BGP Fundamentals

A Border Gateway Protocol (BGP) primer that provides an in-depth overview of each component of the BGP protocol.  BGP message types, the finite state machine and path attributes are discussed to provide the necessary knowledge of how the protocol works.

Introduction and Background

BGP Fundamentals

BGP first became an Internet standard in 1989 and was originally defined in RFC 1105.  It was then adopted as the EGP of choice for inter-domain routing.  The current version, BGP-4, was adopted in 1995 and is defined in RFC 1771.  BGP-4 supports Classless Inter Domain Routing (CIDR) and is the routing protocol that people use in today to route between autonomous systems.  

It has proven to be scalable, stable and provides the mechanisms needed to support complex routing policies. When people talk about “BGP” today, they implicitly mean BGP-4.  There is no need to specify the –4 version number because no one uses earlier versions, and very few vendors even still support them.

BGP continues to evolve through the Internet standards process work at the IETF, the latest draft version is draft-ietf-idr-bgp4-17.txt.  As the Internet routing requirements change, BGP is extended to continue to provide these knobs needed to control routing information and to support the new requirements.  The base RFC has been extended by several RFCs and I-Ds that define new features.

Riverstone’s RapidOS also continues to evolve, as we implement support for the latest extensions that are being defined.  For a full list of supported features by version, please consult the Appendix.

Protocol Mechanics

BGP uses TCP to establish a reliable connection between two BGP speakers on port 179.  Exactly one TCP session is established between each peer for each BGP session.  No routing information can be exchanged until the TCP session has been established.  This implies that each BGP speaker must have working IP connectivity between them first, which is usually provided by a directly connected interface or the IGP.  For added security, MD5 signatures can be used to authenticate each TCP segment.

We call BGP a path vector protocol, because it stores routing information as a combination of a destination and attributes of the path to that destination.  The protocol uses a deterministic route selection process to select the best route from multiple feasible routes, using the path attributes as criteria.  Characteristics such as delay, link utilization or router hops are not considered in this process.  The route selection process is key to understanding and implementing BGP policies and is discussed in its own section on the RS Routing Model.

Unlike most IGP protocols, BGP only sends a full routing update once when a BGP session is established and then only sends incremental changes.  BGP only recalculates routing information relative to these updates, there is no regular process that must update all of its routing information like the SPF calculations in OSPF or IS-IS.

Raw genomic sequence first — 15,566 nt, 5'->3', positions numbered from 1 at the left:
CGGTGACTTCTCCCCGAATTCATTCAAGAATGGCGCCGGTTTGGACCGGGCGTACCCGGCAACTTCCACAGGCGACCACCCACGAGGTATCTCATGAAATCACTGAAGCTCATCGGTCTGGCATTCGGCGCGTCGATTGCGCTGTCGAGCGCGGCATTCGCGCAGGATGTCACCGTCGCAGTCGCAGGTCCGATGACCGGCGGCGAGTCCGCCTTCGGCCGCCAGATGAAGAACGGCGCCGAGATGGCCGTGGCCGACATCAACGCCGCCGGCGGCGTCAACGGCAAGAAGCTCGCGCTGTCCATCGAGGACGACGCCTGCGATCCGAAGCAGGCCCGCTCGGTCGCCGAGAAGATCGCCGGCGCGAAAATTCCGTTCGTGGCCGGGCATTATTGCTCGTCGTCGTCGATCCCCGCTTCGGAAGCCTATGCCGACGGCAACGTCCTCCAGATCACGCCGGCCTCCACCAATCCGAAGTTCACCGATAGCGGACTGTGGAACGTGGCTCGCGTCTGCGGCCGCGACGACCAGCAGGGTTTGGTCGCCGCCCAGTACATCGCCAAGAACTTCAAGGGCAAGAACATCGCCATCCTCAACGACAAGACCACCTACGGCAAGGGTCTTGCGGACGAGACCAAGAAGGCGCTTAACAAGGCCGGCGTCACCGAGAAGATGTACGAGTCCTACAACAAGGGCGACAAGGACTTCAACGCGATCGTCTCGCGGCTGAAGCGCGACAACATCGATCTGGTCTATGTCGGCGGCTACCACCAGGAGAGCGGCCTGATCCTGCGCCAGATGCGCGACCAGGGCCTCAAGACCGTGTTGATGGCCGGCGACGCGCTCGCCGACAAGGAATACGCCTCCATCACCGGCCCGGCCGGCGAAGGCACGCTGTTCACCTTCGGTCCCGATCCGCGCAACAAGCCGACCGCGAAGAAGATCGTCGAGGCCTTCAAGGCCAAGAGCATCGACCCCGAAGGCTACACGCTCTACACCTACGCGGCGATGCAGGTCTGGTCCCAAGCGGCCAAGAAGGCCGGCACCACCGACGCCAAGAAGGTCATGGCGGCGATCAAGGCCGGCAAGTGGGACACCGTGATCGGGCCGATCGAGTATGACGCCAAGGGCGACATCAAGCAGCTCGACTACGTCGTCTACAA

Although IGP convergence may be faster, an IGP will simply not scale to support the number of routes needed for inter-domain routing.  IGPs also lack the path attributes that BGP carries, which are essential for selecting the best route and building routing policies.  BGP is the only protocol that is suitable for use between autonomous systems, because of the inherent support for routing policies that the path attributes provide.  

These policies allow you to accept, reject or change routing information before it is used to make forwarding decisions.  This ability gives network operators a high degree of protection from accepting routing information they might not want, and the ability to control routing information according to their particular needs.  Neither OSPF or IS-IS provide policies to reject or change routing information, and thus should not be run between autonomous systems.

BGP runs in two modes: EBGP and IBGP.  EBGP (Exterior BGP) is run between different autonomous systems, and IBGP (Interior BGP) is run between BGP routers in the same autonomous system.  The behavior of the BGP speaker is different in each of these modes and these differences are further discussed in the Path Attributes section.

Message Types

Five message types are used by BGP to negotiate parameters, exchange routing information and indicate errors.  Each message can be between 19 and 4096 bytes long, and relies on TCP/IP for delivery, sequencing and fragmentation.  This implies that multiple BGP messages can be sent in one TCP segment.  A common 19-byte message header is used for each message, and certain messages also contain data depending on the message type.  The Type-Length-Value (TLV) format is often used to provide flexibility, extensibility and ease in processing of the messages and their data.

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